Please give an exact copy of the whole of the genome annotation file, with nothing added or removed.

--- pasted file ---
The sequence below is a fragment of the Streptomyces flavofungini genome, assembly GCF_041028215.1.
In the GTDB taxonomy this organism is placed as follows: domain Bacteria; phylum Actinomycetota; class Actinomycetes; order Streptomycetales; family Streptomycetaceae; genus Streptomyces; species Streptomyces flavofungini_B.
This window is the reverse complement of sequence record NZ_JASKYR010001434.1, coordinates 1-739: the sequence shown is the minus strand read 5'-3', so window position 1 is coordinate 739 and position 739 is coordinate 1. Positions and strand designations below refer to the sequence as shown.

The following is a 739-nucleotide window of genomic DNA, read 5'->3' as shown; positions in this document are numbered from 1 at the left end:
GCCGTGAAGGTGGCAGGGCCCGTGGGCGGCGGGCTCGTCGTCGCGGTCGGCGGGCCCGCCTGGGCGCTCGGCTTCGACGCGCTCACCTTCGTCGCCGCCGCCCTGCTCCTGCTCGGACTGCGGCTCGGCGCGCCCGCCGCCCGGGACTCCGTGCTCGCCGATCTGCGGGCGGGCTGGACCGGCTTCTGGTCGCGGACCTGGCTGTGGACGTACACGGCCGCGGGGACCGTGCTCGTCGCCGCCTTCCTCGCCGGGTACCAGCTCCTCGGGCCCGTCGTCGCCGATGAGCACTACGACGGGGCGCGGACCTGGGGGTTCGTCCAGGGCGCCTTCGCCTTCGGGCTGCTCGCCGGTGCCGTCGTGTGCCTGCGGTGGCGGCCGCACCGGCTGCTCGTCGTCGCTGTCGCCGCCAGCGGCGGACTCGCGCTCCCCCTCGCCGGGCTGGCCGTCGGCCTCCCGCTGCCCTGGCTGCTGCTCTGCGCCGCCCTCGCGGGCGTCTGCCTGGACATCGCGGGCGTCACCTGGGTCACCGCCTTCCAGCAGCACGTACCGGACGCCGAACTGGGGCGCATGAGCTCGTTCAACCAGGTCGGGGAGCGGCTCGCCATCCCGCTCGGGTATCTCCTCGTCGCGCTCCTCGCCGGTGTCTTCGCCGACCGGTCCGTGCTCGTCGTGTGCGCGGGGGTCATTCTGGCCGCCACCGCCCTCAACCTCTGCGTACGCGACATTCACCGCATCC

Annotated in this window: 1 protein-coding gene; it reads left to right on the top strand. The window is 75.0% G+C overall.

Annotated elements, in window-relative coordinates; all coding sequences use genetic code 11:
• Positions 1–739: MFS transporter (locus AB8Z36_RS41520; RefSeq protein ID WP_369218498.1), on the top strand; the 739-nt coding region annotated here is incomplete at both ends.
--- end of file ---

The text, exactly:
The sequence below is a fragment of the Streptomyces flavofungini genome, assembly GCF_041028215.1.
In the GTDB taxonomy this organism is placed as follows: domain Bacteria; phylum Actinomycetota; class Actinomycetes; order Streptomycetales; family Streptomycetaceae; genus Streptomyces; species Streptomyces flavofungini_B.
This window is the reverse complement of sequence record NZ_JASKYR010001434.1, coordinates 1-739: the sequence shown is the minus strand read 5'-3', so window position 1 is coordinate 739 and position 739 is coordinate 1. Positions and strand designations below refer to the sequence as shown.

The following is a 739-nucleotide window of genomic DNA, read 5'->3' as shown; positions in this document are numbered from 1 at the left end:
GCCGTGAAGGTGGCAGGGCCCGTGGGCGGCGGGCTCGTCGTCGCGGTCGGCGGGCCCGCCTGGGCGCTCGGCTTCGACGCGCTCACCTTCGTCGCCGCCGCCCTGCTCCTGCTCGGACTGCGGCTCGGCGCGCCCGCCGCCCGGGACTCCGTGCTCGCCGATCTGCGGGCGGGCTGGACCGGCTTCTGGTCGCGGACCTGGCTGTGGACGTACACGGCCGCGGGGACCGTGCTCGTCGCCGCCTTCCTCGCCGGGTACCAGCTCCTCGGGCCCGTCGTCGCCGATGAGCACTACGACGGGGCGCGGACCTGGGGGTTCGTCCAGGGCGCCTTCGCCTTCGGGCTGCTCGCCGGTGCCGTCGTGTGCCTGCGGTGGCGGCCGCACCGGCTGCTCGTCGTCGCTGTCGCCGCCAGCGGCGGACTCGCGCTCCCCCTCGCCGGGCTGGCCGTCGGCCTCCCGCTGCCCTGGCTGCTGCTCTGCGCCGCCCTCGCGGGCGTCTGCCTGGACATCGCGGGCGTCACCTGGGTCACCGCCTTCCAGCAGCACGTACCGGACGCCGAACTGGGGCGCATGAGCTCGTTCAACCAGGTCGGGGAGCGGCTCGCCATCCCGCTCGGGTATCTCCTCGTCGCGCTCCTCGCCGGTGTCTTCGCCGACCGGTCCGTGCTCGTCGTGTGCGCGGGGGTCATTCTGGCCGCCACCGCCCTCAACCTCTGCGTACGCGACATTCACCGCATCC

Annotated in this window: 1 protein-coding gene; it reads left to right on the top strand. The window is 75.0% G+C overall.

Annotated elements, in window-relative coordinates; all coding sequences use genetic code 11:
• Positions 1–739: MFS transporter (locus AB8Z36_RS41520; RefSeq protein ID WP_369218498.1), on the top strand; the 739-nt coding region annotated here is incomplete at both ends.